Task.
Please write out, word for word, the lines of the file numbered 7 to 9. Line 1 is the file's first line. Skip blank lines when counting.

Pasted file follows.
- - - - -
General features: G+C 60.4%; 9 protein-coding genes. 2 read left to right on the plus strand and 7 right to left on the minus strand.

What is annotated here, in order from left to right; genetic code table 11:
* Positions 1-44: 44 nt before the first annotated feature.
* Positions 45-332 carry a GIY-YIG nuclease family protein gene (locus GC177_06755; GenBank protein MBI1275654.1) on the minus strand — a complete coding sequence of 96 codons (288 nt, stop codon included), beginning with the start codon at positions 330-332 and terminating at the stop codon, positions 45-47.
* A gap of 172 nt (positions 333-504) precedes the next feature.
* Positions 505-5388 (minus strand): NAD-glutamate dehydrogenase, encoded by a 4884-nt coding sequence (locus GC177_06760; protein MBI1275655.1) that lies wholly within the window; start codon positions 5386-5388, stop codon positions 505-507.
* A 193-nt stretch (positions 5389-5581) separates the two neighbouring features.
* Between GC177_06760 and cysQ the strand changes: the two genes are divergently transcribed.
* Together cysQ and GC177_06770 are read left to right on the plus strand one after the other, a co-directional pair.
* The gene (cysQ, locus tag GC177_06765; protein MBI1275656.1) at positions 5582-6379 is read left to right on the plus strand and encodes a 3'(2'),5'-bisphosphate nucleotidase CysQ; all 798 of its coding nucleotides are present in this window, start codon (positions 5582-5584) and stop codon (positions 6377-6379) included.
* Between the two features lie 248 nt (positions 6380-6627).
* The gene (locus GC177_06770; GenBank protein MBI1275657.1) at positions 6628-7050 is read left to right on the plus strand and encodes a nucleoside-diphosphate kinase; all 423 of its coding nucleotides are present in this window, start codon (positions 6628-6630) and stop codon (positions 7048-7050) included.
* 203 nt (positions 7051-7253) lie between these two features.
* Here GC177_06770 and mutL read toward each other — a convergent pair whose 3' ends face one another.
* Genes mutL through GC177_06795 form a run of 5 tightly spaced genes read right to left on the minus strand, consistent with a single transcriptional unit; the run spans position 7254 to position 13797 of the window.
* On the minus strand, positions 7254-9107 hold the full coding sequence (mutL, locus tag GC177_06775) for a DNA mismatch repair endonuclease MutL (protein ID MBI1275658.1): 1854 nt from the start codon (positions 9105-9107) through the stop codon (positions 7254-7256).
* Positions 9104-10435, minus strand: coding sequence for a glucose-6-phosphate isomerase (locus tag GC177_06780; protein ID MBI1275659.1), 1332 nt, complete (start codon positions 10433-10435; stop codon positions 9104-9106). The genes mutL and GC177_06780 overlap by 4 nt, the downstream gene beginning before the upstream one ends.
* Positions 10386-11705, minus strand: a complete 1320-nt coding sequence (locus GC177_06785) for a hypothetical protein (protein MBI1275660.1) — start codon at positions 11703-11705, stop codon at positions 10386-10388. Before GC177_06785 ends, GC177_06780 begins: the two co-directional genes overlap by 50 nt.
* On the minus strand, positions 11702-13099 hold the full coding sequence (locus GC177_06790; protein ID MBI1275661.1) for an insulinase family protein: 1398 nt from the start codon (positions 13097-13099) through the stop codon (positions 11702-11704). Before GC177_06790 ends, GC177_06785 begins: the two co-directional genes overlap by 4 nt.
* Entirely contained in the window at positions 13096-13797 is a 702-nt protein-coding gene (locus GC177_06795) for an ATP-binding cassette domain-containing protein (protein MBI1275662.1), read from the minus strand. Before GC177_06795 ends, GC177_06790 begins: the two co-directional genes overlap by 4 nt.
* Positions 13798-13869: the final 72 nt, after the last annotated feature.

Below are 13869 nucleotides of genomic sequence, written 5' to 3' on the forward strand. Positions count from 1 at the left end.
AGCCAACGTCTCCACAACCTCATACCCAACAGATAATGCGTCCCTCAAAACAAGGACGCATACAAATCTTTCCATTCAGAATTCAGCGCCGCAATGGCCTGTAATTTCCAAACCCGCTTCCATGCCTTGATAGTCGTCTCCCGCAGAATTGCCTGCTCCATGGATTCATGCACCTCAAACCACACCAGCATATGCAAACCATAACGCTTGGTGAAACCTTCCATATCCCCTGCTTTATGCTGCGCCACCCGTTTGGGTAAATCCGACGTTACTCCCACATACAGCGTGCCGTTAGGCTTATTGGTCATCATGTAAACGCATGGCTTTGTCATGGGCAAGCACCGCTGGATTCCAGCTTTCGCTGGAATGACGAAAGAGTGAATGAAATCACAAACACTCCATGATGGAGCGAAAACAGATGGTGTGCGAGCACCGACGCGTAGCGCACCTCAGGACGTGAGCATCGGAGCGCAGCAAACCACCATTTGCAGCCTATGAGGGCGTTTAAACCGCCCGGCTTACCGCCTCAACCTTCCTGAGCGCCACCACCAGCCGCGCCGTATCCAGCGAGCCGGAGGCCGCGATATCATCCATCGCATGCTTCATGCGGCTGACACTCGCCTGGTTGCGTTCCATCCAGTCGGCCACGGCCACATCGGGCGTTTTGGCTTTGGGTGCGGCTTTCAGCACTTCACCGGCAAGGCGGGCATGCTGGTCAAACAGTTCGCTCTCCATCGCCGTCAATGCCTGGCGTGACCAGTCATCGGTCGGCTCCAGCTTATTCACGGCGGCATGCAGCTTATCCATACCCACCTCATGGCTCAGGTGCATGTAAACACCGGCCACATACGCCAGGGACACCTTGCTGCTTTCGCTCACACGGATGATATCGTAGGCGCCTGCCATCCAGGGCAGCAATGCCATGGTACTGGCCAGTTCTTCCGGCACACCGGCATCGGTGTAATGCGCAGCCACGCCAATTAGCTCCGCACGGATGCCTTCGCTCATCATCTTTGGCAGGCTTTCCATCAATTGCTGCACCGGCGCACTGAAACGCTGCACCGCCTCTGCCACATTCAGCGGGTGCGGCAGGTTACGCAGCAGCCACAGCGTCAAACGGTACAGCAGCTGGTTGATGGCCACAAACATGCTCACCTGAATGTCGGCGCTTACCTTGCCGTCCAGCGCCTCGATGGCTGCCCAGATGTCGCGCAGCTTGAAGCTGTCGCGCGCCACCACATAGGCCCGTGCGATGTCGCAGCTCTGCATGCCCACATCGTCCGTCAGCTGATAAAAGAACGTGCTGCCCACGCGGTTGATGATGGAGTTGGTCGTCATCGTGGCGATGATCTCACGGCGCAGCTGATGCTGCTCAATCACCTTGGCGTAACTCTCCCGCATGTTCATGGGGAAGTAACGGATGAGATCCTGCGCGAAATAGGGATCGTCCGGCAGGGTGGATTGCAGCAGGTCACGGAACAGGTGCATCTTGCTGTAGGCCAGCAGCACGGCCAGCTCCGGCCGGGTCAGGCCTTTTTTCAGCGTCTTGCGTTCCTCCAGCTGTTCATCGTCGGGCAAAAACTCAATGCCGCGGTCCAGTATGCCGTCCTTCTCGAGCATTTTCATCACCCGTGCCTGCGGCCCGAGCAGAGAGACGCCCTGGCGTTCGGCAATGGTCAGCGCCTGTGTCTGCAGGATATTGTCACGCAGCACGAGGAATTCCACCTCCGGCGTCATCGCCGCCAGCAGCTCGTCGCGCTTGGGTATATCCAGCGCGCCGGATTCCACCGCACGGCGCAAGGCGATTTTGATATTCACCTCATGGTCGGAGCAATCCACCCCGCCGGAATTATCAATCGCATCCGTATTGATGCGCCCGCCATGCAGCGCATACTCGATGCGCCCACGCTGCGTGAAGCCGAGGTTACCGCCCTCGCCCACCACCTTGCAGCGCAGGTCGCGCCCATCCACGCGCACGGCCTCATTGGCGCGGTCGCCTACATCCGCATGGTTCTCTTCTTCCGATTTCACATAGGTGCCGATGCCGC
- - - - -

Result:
* A 193-nt stretch (positions 5389-5581) separates the two neighbouring features.
* Between GC177_06760 and cysQ the strand changes: the two genes are divergently transcribed.
* Together cysQ and GC177_06770 are read left to right on the plus strand one after the other, a co-directional pair.